While the investigation that began at that point produced an official conclusion that Nadine's death involved no foul play, the family and many in the community are highly skeptical of this conclusion. Her death was caused by falling 10 stories down a laundry chute, but how she got into the laundry chute to begin with has never been adequately explained. Nor have the details of who she had been with on the 10th floor, or what role they might have played in her death. The investigation was marked by delays, errors, and contradictions, and left the family with an overarching sense that authorities were not taking it seriously.
Though Delores Stevenson is Nadine's aunt, they were close in age and had a relationship more like sisters. During the active investigation, she persistently sought answers from the police and the coroner, and because of their reluctance to provide answers she frequently had little choice but to take her questions to the media. Though she still does not have all of the answers that she wants, and certainly has not found the justice that Nadine deserves, the persistence of Stevenson and of Justice for Nadine, and their hard work to keep the case in the public eye through events and media work, have definitely had an impact. Their persistence played a role in unearthing the fact that toxicology samples were not sent for analysis until many months after they should have been, for instance, and the fact that two very contradictory autopsy reports were issued. Already the case has resulted in a provincial review of the coroner's office in Saskatchewan, and Nadine's death will be subject to a formal coroner's inquest in March. Currently, Stevenson and Justice for Nadine are raising money with the crowdfunding site GoFundMe so that the family can be represented by a lawyer at the inquest.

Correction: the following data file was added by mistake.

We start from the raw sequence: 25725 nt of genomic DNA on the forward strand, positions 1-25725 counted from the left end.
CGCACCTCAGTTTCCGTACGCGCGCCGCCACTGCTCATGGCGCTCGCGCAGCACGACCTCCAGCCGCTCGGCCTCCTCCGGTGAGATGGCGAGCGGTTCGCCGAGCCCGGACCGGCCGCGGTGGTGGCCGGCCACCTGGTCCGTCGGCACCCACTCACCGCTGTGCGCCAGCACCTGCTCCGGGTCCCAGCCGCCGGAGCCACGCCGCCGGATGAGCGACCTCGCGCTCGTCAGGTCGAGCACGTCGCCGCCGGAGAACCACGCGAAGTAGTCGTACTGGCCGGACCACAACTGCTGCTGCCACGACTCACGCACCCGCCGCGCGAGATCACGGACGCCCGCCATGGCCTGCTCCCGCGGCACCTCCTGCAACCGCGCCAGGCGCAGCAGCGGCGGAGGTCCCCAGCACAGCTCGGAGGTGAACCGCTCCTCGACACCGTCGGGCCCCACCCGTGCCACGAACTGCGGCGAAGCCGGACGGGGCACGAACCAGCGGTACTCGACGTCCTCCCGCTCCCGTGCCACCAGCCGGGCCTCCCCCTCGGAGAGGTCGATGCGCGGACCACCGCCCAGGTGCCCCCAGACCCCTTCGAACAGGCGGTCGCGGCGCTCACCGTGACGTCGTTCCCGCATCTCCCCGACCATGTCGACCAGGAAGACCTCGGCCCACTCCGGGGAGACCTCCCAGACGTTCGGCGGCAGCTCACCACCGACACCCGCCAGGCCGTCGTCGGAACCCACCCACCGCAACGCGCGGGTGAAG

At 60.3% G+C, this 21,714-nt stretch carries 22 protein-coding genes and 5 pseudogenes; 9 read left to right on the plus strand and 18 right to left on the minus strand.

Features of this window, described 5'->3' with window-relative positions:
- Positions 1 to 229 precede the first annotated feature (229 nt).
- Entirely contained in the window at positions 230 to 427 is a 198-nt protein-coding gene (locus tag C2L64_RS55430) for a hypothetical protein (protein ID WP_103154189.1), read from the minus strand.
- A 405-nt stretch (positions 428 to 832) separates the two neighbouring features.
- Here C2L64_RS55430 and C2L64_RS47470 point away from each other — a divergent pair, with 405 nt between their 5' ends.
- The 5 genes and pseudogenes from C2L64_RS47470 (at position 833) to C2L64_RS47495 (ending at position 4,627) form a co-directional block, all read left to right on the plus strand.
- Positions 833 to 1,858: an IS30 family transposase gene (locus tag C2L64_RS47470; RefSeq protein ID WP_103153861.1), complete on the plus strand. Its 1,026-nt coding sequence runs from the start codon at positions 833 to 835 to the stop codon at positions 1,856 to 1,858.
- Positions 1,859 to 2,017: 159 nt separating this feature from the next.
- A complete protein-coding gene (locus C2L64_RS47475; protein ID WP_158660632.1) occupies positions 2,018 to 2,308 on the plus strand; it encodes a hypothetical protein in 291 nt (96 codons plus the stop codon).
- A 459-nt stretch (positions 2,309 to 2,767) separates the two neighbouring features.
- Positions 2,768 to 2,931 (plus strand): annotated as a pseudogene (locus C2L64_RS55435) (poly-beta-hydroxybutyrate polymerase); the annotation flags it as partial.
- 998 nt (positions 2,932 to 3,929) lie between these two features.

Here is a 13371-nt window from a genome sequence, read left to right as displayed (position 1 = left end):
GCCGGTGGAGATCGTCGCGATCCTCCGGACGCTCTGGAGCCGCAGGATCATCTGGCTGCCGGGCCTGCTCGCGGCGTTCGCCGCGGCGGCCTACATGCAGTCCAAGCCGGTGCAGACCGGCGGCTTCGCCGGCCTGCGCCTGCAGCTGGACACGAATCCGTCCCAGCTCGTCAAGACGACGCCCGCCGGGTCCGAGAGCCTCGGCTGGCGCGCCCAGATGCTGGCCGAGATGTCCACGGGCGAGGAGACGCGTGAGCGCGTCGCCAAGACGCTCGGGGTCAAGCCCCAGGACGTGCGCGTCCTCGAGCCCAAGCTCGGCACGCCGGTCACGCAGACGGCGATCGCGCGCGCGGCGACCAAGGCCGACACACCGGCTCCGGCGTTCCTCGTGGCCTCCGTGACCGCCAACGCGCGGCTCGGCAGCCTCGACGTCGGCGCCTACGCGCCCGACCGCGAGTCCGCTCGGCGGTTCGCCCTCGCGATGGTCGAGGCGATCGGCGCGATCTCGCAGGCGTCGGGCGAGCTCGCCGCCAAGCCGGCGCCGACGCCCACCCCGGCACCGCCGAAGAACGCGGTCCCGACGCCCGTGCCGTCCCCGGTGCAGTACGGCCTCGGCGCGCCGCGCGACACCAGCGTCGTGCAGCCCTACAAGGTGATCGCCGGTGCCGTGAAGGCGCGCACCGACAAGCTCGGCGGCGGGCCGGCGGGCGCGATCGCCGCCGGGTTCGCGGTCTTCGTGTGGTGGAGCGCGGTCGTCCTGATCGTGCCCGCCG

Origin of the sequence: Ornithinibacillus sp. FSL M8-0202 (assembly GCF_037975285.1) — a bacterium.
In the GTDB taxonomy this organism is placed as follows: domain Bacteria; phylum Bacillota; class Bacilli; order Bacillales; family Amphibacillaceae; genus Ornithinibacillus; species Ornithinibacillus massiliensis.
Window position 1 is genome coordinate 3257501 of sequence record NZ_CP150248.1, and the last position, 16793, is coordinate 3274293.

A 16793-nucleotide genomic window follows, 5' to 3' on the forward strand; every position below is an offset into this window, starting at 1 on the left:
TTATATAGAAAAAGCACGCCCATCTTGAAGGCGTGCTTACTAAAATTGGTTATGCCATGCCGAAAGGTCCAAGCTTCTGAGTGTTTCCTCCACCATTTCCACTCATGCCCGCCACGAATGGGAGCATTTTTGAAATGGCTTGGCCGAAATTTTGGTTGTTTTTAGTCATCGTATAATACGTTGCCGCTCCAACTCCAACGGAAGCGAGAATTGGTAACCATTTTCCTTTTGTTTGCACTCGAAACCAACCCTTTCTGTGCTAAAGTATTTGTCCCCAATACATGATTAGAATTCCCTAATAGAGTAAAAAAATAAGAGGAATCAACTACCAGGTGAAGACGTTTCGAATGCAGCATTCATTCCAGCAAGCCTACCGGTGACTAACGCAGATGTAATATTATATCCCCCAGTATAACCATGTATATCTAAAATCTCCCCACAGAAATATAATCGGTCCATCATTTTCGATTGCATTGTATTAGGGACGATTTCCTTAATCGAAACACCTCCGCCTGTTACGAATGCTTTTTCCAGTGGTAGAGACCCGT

Stevenson talks with me about Nadine, about the case, about the broader issue of missing and murdered Indigenous women, and about the hard work of trying to find some justice for Nadine.
Talking Radical Radio brings you grassroots voices from across Canada. We give you the chance to hear many different people that are facing many different struggles talk about what they do, why they do it, and how they do it, in the belief that such listening is a crucial step in strengthening all of our efforts to change the world. To learn more about the show check out its website here. You can also follow us on Facebook or Twitter, or contact email@example.com to join our weekly email update list.
Talking Radical Radio is brought to you by Scott Neigh, a writer, media producer, and activist based in Hamilton (formerly Sudbury), Ontario, and the author of two books examining Canadian history through the stories of activists.
The image that was modified for use in this post was taken from the Justice for Nadine Facebook page and is used with permission.